Spot market quotas proposed for beef packers

Jun 26, 2020  | 2 min  | Ep4545

The U.S. Senate has proposed a rule requiring beef packers to purchase half of the cattle they slaughter on the spot market.
The proposed change to the Agricultural Marketing Act of 1946 would insert language mandating a spot market quota for beef processors. The bill’s sponsor, Iowa Senator Charles Grassley, a Republican, claims that only 20 percent of cattle purchased for slaughter are currently obtained on the spot market.
Senator Charles Grassley, R - Iowa: “People who have that negotiated bid, that 20 percent, tend to be “Sellers of Last Resort”, and come in maybe when their cattle aren’t really needed, and they get $20 to $40 less.”

The percentage of spot market sales has been trending downward over the last twenty years. The Senator feels when packers own animals, they have little incentive to buy from independent producers.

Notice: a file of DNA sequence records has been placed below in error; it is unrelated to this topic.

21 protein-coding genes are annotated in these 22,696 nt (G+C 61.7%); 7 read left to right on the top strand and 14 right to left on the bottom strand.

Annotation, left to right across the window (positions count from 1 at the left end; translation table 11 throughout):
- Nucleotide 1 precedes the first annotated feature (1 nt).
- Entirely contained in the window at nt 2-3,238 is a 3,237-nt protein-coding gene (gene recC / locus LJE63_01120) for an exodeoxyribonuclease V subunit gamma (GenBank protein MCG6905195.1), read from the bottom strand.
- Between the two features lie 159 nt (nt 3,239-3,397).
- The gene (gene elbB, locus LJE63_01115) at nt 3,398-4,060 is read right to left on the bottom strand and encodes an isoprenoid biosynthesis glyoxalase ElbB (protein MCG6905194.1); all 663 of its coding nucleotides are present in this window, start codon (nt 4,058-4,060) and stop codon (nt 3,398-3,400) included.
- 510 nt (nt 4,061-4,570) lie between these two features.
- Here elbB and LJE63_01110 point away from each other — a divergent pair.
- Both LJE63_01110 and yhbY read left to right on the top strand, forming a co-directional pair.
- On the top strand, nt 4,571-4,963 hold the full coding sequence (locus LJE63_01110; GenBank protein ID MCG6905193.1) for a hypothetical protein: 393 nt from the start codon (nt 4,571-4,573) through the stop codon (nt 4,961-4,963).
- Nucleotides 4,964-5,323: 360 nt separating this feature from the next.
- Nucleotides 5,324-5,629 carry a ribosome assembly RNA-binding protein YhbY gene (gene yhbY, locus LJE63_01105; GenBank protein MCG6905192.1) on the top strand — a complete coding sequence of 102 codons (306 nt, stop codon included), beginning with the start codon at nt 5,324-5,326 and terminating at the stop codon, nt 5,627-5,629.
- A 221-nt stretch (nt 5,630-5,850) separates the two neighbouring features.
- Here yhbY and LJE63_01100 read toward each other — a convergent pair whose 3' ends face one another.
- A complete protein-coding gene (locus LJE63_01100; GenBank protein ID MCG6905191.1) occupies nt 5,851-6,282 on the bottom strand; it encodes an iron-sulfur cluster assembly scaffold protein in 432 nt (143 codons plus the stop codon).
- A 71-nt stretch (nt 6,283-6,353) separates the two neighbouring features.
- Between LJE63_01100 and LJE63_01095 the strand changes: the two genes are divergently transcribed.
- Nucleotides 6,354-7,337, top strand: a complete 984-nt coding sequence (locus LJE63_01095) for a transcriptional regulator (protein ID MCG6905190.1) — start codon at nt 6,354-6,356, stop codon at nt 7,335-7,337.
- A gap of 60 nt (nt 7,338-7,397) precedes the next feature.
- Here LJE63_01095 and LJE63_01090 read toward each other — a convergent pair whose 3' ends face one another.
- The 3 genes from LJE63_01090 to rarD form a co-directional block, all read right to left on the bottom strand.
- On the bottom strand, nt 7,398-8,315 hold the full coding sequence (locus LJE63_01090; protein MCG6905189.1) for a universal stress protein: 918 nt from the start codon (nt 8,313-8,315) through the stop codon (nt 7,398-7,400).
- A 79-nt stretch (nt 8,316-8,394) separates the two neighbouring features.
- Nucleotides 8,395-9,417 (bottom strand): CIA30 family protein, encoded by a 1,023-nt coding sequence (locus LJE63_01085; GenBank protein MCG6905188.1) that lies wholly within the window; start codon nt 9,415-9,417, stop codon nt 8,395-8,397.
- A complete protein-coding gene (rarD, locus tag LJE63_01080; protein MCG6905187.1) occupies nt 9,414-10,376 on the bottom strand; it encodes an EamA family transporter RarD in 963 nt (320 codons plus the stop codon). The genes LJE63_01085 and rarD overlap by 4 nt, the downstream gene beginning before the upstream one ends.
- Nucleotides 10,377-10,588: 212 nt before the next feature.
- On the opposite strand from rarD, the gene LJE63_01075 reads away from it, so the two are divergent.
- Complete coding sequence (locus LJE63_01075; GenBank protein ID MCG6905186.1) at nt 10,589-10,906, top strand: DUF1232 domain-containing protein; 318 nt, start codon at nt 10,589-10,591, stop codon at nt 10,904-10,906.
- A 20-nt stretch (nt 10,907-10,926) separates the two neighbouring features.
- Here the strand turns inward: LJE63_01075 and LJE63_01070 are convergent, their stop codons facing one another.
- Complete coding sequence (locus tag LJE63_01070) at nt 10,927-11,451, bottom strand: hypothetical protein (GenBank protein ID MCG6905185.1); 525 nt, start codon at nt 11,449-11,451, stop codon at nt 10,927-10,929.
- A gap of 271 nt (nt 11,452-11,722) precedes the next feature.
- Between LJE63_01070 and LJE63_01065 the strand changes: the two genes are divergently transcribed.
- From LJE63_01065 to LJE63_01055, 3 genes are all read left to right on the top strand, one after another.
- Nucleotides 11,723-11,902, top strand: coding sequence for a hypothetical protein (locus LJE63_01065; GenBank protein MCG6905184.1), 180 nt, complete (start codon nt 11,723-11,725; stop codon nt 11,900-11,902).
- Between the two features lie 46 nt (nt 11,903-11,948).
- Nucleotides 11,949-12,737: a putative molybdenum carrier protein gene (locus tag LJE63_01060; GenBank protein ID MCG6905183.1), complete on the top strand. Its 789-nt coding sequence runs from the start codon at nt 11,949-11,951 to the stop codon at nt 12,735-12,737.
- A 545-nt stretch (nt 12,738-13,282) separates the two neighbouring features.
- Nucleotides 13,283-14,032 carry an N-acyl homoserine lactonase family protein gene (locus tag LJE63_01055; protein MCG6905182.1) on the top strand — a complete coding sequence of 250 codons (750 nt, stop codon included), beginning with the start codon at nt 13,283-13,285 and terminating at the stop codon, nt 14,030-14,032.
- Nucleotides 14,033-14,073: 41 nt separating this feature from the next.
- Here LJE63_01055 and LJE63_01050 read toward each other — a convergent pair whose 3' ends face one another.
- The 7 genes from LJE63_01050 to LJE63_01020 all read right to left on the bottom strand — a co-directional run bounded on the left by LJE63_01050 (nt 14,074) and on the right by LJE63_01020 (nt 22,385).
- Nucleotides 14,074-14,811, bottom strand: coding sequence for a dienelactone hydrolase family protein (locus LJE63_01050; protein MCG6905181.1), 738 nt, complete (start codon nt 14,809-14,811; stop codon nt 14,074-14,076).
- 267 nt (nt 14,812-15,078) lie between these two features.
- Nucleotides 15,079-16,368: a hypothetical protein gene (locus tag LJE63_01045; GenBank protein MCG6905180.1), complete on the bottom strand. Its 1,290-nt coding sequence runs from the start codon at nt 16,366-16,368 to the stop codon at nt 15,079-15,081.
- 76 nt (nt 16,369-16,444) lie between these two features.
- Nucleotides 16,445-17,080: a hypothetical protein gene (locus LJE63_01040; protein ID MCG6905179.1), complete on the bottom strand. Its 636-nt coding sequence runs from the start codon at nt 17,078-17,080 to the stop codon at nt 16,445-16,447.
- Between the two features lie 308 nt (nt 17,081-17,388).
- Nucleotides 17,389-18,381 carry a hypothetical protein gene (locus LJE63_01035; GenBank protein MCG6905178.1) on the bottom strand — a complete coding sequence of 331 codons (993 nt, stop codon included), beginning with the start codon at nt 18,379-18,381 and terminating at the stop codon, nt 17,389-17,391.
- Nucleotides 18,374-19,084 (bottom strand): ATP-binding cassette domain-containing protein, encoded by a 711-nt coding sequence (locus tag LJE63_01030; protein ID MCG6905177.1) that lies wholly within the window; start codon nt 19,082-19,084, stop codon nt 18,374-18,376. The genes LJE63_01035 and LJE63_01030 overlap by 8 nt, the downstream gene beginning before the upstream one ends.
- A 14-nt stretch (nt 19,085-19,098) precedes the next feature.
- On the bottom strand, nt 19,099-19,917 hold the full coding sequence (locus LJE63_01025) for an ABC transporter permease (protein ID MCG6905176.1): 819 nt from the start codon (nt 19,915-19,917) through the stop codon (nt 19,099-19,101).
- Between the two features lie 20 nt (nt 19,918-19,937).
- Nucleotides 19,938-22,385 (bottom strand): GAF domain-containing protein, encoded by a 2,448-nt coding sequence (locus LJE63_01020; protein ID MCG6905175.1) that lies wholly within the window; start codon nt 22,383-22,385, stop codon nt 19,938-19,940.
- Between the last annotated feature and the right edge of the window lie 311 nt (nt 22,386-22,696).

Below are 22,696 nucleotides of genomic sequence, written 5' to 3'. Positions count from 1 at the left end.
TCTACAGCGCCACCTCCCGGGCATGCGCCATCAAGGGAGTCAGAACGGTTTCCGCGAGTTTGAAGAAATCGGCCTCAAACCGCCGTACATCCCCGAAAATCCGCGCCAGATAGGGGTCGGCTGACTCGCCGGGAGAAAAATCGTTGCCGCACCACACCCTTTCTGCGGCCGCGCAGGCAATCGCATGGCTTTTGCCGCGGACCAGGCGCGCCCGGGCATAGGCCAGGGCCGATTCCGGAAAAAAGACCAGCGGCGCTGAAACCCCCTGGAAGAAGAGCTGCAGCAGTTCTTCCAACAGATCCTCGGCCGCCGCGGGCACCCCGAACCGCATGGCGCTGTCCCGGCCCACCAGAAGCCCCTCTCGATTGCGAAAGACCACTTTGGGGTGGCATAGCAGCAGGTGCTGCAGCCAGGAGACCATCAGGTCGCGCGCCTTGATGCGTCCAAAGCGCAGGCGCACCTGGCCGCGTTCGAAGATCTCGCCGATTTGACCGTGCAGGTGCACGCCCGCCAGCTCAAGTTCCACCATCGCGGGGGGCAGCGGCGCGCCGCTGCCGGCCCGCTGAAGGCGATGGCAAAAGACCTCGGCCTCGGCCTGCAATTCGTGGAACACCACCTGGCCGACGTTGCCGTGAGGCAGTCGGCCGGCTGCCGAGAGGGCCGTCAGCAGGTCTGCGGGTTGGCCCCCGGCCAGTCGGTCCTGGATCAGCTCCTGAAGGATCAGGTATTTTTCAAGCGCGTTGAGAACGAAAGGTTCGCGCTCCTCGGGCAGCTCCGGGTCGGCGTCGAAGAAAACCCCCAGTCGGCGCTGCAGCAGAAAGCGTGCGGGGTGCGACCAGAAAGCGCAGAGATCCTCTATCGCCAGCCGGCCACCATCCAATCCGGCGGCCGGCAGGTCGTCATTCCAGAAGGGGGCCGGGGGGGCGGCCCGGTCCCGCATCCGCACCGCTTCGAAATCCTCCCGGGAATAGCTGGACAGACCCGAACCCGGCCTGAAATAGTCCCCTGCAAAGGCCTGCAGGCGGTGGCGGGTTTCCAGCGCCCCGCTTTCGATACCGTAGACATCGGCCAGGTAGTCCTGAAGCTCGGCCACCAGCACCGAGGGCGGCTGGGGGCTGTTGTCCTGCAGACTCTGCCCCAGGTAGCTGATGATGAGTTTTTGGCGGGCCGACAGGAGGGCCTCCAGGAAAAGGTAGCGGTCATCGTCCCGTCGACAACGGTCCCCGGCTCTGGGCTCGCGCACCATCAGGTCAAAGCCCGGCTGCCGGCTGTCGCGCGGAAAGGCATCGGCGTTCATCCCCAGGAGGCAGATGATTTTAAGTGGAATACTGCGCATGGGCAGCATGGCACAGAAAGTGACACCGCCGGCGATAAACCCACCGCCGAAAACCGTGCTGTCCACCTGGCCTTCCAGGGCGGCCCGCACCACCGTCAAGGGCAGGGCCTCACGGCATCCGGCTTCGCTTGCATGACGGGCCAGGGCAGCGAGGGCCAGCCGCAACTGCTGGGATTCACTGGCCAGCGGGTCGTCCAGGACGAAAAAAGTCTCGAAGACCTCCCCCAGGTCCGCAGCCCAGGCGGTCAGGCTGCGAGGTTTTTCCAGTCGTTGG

Senator Charles Grassley, R, Iowa: “One time, a CEO of a meatpacker gave me this answer. He says, ‘Senator, You want to know why we own livestock? When prices are high we kill our own livestock, and when prices are low, we buy from the farmer.’ Now, isn’t that interfering with the marketplace? Unfair competition with the farmers?”

The new rule would not affect meatpackers of pork or poultry, which have higher percentages of contract growers. 
For Market to Market, I’m Peter Tubbs.

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